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Tsetse immune system maturation requires the presence of obligate symbionts in larvae.

Weiss BL, Wang J, Aksoy S - PLoS Biol. (2011)

Bottom Line: Adults that lack Wigglesworthia during larval development exhibit exceptionally compromised cellular and humoral immune responses following microbial challenge, including reduced expression of genes that encode antimicrobial peptides (cecropin and attacin), hemocyte-mediated processes (thioester-containing proteins 2 and 4 and prophenoloxidase), and signal-mediating molecules (inducible nitric oxide synthase).Furthermore, Gmm(Wgm-) adults harbor a reduced population of sessile and circulating hemocytes, a phenomenon that likely results from a significant decrease in larval expression of serpent and lozenge, both of which are associated with the process of early hemocyte differentiation.Our results demonstrate that Wigglesworthia must be present during the development of immature progeny in order for the immune system to function properly in adult tsetse.

View Article: PubMed Central - PubMed

Affiliation: Department of Epidemiology and Public Health, Division of Epidemiology of Microbial Diseases, Yale University School of Medicine, New Haven, Connecticut, United States of America. brian.weiss@yale.edu

ABSTRACT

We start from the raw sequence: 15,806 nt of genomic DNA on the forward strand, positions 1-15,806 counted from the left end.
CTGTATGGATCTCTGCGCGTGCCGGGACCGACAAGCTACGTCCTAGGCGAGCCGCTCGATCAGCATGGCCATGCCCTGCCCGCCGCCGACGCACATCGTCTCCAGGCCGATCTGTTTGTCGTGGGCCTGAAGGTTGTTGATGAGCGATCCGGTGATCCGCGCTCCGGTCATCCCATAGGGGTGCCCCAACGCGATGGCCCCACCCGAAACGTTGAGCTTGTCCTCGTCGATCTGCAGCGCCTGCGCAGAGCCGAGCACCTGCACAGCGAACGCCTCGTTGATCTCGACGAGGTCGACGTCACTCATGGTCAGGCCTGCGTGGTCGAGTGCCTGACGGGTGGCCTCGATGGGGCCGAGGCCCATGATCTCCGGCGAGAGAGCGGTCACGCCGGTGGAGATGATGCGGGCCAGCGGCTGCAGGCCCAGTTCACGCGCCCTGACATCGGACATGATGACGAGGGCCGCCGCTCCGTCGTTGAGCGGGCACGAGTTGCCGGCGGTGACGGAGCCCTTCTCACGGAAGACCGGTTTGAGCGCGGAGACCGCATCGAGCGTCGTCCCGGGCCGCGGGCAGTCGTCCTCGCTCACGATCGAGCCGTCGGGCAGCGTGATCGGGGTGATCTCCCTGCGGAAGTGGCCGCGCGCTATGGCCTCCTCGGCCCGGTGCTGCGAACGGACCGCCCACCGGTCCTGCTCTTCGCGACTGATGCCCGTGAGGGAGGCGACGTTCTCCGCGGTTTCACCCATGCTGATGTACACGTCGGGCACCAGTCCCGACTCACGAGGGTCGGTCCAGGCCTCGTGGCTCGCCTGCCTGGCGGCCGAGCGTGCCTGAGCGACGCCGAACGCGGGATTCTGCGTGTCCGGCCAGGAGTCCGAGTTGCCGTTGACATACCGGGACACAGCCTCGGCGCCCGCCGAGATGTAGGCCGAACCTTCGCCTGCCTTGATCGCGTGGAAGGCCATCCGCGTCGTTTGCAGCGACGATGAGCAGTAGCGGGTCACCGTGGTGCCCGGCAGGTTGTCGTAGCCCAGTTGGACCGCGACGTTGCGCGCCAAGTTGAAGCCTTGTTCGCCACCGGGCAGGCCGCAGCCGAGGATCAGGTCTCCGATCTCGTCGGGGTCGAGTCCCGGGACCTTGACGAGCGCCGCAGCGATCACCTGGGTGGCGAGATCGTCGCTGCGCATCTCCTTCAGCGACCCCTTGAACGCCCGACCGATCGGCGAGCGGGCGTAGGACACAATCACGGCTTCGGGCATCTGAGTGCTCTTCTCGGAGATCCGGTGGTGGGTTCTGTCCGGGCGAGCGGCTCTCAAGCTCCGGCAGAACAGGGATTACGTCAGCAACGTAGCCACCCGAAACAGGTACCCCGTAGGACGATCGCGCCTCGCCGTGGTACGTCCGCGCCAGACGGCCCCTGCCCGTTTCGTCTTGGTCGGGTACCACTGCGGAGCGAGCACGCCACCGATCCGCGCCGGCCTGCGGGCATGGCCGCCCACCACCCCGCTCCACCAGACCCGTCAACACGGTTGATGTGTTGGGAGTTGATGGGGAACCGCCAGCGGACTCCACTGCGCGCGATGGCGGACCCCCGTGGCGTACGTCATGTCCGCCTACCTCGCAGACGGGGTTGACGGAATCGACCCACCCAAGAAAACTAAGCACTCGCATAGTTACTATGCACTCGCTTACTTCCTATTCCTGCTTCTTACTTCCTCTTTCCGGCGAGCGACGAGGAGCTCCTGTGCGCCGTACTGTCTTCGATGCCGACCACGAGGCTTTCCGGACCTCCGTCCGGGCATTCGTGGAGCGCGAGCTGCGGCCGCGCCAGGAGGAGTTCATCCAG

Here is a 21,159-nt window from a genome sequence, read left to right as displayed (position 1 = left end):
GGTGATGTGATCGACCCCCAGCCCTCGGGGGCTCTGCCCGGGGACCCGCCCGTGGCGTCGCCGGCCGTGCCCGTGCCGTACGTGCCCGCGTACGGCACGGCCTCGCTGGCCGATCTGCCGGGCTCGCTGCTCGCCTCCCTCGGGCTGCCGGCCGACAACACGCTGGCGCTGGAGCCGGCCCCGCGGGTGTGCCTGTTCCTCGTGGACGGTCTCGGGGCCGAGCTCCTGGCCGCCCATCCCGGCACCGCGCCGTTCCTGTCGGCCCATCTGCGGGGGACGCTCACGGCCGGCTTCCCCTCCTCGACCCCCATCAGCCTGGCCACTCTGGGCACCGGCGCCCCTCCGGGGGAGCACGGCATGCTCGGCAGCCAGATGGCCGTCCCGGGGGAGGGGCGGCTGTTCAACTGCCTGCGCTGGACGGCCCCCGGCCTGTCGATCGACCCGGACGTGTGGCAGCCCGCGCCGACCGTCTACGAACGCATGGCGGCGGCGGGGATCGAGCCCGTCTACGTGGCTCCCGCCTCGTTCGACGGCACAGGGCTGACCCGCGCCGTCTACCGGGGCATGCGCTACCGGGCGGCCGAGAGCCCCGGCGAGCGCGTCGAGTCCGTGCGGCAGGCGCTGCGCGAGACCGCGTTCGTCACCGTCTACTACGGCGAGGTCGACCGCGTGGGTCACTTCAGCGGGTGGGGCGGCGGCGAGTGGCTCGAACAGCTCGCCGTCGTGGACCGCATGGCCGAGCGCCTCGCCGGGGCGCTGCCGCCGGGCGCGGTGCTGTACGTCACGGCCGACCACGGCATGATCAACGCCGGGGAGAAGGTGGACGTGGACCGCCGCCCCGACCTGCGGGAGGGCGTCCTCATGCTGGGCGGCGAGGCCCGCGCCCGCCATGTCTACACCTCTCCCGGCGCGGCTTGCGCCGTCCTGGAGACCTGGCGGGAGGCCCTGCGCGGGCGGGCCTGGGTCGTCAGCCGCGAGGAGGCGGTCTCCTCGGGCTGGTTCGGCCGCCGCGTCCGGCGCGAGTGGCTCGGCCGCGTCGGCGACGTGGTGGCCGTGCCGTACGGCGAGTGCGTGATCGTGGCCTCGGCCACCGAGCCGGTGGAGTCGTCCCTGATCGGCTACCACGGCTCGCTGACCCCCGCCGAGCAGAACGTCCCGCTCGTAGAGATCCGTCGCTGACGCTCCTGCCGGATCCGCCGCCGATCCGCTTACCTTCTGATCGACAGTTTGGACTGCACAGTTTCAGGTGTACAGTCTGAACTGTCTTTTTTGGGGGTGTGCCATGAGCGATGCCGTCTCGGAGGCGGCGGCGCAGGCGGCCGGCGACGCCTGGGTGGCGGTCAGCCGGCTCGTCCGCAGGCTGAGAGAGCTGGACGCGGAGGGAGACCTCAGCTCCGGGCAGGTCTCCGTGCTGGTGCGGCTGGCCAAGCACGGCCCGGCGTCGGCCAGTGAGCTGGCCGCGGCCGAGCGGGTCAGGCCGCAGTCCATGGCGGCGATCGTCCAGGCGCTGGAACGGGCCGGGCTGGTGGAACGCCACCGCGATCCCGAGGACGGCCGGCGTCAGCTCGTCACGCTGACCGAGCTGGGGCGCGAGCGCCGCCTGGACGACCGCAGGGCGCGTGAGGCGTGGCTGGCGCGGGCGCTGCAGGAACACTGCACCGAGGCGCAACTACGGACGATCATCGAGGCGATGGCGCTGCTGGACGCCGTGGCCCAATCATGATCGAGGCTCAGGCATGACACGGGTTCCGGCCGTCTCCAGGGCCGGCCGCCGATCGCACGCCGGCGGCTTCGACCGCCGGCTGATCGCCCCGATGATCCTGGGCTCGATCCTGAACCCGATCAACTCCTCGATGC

Beneficial microbial symbionts serve important functions within their hosts, including dietary supplementation and maintenance of immune system homeostasis. Little is known about the mechanisms that enable these bacteria to induce specific host phenotypes during development and into adulthood. Here we used the tsetse fly, Glossina morsitans, and its obligate mutualist, Wigglesworthia glossinidia, to investigate the co-evolutionary adaptations that influence the development of host physiological processes. Wigglesworthia is maternally transmitted to tsetse's intrauterine larvae through milk gland secretions. We can produce flies that lack Wigglesworthia (Gmm(Wgm-) yet retain their other symbiotic microbes. Such offspring give rise to adults that exhibit a largely normal phenotype, with the exception being that they are reproductively sterile. Our results indicate that when reared under normal environmental conditions Gmm(Wgm-) adults are also immuno-compromised and highly susceptible to hemocoelic E. coli infections while age-matched wild-type individuals are refractory. Adults that lack Wigglesworthia during larval development exhibit exceptionally compromised cellular and humoral immune responses following microbial challenge, including reduced expression of genes that encode antimicrobial peptides (cecropin and attacin), hemocyte-mediated processes (thioester-containing proteins 2 and 4 and prophenoloxidase), and signal-mediating molecules (inducible nitric oxide synthase). Furthermore, Gmm(Wgm-) adults harbor a reduced population of sessile and circulating hemocytes, a phenomenon that likely results from a significant decrease in larval expression of serpent and lozenge, both of which are associated with the process of early hemocyte differentiation. Our results demonstrate that Wigglesworthia must be present during the development of immature progeny in order for the immune system to function properly in adult tsetse. This phenomenon provides evidence of yet another important physiological adaptation that further anchors the obligate symbiosis between tsetse and Wigglesworthia.